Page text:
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This episode of the Pipeliners Podcast features Russel Treat and first-time guest Jon Naylor discussing the process of securing pipelines in the field.

Listen for the historical and current technology used to secure joints, the different types of methods used, the current testing standards, the importance of the three t’s of industrial joint integrity, and more valuable insight.

We also want to hear from you if you have expertise in this field. Let us know if you are aware of regulatory governance in the U.S. or internationally covering the frequency of checking industrial joint integrity.

Fundamentals of Industrial Joint Integrity: Show Notes, Links, and Insider Terms

  • Jon Naylor is the Managing Director of JNCS, a business development agency. Jon has three decades of experience in the global pipeline sector. Jon has worked in pipeline pigging, valves, and most extensively in industrial bolting. [Connect with Jon on LinkedIn]
  • ECITB (Engineering Construction Industry Training Board) is the skills, standards, and qualifications body for the development of the engineering construction workforce of Great Britain. ECITB is an extension of the U.K. government, reporting to the Department for Education.
  • ASME (American Society of Mechanical Engineers) is an international developer of codes and standards that support the practice of mechanical engineering.
  • The structure of a pipeline consists of many different parts that are secured together to ensure the integrity of the pipe.
    • Joints are used to secure separate pieces of pipe together to help create one larger structure.
    • Flange is the location where joints are bolted together to secure the pipe.
    • Gasket is used to seal the space between two parts bolted together to help prevent leakage.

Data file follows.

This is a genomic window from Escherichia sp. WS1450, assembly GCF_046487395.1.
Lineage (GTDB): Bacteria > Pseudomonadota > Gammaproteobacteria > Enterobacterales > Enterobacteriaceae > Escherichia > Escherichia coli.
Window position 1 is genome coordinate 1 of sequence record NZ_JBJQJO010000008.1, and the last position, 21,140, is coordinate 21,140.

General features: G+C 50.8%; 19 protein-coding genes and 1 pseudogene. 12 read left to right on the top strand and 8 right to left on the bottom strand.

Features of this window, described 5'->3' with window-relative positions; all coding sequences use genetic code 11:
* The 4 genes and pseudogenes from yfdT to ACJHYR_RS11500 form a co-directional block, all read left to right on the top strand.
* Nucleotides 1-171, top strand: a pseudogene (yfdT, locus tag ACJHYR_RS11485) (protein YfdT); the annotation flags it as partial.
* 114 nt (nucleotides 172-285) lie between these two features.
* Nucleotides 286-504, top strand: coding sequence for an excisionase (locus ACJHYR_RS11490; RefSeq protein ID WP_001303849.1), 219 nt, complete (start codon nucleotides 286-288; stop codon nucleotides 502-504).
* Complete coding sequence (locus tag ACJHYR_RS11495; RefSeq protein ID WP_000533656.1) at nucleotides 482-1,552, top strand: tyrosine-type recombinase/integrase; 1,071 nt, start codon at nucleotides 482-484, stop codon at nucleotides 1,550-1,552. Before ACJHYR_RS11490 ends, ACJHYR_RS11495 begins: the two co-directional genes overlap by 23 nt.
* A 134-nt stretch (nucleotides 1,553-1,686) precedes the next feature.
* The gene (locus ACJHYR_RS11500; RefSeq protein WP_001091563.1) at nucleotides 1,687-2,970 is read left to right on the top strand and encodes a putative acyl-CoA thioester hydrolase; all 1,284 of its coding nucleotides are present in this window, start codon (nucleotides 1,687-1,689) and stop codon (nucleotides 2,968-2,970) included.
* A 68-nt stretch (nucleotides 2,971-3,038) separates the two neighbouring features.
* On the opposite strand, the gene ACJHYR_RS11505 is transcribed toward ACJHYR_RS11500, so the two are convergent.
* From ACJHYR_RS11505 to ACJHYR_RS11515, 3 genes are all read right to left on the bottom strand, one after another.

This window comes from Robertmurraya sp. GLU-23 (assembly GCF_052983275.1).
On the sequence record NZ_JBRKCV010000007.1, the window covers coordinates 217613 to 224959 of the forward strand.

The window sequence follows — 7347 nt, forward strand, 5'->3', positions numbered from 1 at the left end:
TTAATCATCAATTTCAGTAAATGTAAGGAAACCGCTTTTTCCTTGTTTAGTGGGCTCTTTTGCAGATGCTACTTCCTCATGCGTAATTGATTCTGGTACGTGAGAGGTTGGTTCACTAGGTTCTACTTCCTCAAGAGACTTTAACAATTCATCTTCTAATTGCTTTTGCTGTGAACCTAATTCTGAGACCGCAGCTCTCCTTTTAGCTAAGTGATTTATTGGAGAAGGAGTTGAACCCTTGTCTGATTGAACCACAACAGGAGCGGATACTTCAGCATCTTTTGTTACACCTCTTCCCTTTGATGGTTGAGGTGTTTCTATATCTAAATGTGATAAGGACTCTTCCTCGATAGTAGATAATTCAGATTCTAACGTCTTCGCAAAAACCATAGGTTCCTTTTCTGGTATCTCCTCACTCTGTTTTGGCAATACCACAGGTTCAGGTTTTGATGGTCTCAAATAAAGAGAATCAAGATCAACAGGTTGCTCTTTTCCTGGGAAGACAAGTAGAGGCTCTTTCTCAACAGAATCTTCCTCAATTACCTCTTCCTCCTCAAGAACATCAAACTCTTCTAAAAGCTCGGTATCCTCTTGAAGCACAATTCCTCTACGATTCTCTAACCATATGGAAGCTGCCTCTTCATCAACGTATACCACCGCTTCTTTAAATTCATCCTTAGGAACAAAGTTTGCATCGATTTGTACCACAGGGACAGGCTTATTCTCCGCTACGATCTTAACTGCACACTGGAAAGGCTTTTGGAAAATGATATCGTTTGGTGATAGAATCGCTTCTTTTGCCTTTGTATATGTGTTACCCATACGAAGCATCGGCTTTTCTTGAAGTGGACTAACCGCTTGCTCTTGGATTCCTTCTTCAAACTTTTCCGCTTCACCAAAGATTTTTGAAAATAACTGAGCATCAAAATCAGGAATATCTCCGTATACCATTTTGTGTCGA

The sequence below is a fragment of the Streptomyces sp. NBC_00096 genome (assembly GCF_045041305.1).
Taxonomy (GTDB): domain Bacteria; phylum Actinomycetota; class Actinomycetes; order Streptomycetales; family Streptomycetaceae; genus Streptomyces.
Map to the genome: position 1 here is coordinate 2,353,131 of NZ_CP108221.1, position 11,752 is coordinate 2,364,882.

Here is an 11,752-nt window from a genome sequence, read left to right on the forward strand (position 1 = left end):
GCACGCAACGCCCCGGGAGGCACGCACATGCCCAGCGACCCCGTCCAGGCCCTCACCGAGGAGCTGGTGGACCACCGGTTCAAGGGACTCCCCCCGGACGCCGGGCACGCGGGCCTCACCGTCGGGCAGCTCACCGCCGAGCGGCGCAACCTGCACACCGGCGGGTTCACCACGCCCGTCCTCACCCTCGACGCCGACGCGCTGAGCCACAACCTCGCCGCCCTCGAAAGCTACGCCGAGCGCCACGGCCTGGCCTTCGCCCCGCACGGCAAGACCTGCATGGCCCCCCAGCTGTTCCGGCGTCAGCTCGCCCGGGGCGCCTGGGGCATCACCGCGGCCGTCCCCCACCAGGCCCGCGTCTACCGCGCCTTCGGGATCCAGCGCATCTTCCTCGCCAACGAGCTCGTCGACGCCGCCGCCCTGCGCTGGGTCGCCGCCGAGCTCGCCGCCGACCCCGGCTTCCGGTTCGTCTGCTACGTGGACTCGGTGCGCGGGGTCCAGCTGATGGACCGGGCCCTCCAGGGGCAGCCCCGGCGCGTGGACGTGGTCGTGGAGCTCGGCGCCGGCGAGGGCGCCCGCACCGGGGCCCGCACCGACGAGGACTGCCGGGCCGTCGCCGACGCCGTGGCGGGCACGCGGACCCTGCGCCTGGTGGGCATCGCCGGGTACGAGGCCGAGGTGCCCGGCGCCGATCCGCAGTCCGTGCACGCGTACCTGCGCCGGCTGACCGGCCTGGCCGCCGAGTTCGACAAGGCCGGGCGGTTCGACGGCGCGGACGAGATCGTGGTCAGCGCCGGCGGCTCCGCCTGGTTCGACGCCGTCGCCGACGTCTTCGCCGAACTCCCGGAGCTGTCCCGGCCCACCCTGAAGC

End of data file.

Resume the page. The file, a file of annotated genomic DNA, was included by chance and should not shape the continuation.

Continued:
• Bolts are used in flange connections to fasten the parts together.
    • BOPs (blowout preventers) help seal, control, and monitor flow in the pipe.
  • There are common methods used to secure joints that run along the pipeline.
    • Spanner is a form of adjustable wrench that dates back to the 1800s.
    • Hydraulic Torque Wrench is a modern, industrial power tool used to secure bolts.
    • Hydraulic Bolt Tensioning is an industrial tension tool that helps accurately tighten large bolts.
  • Hydraulic cylinder is a mechanical actuator used to provide unidirectional force through a unidirectional stroke.
  • Power head consists of a piston and ratchet attached to a socket that tightens the bolt in a controlled manner.
  • Daisy chain is the design of system used to connect the product flowing through the system, tied back to a central location.
  • Pigging refers to using devices known as “pigs” to perform maintenance operations. This tool associated with inline pipeline inspection has now become known as a Pipeline Inspection Gauge (PIG).
  • Temperature cycling is the process of cycling through temperature extremes at high rates of change to determine the integrity of the pipe.
    • Expansion loop helps absorb temperature expansion and contraction in pipes. Expansion loops can be fabricated from standard pipes and elbows.
  • Pressure cycling captures the fluctuations that occur during the course of operations, such as starting and stopping pumps and moving product with varying densities and viscosities.

Fundamentals of Industrial Joint Integrity: Full Episode Transcript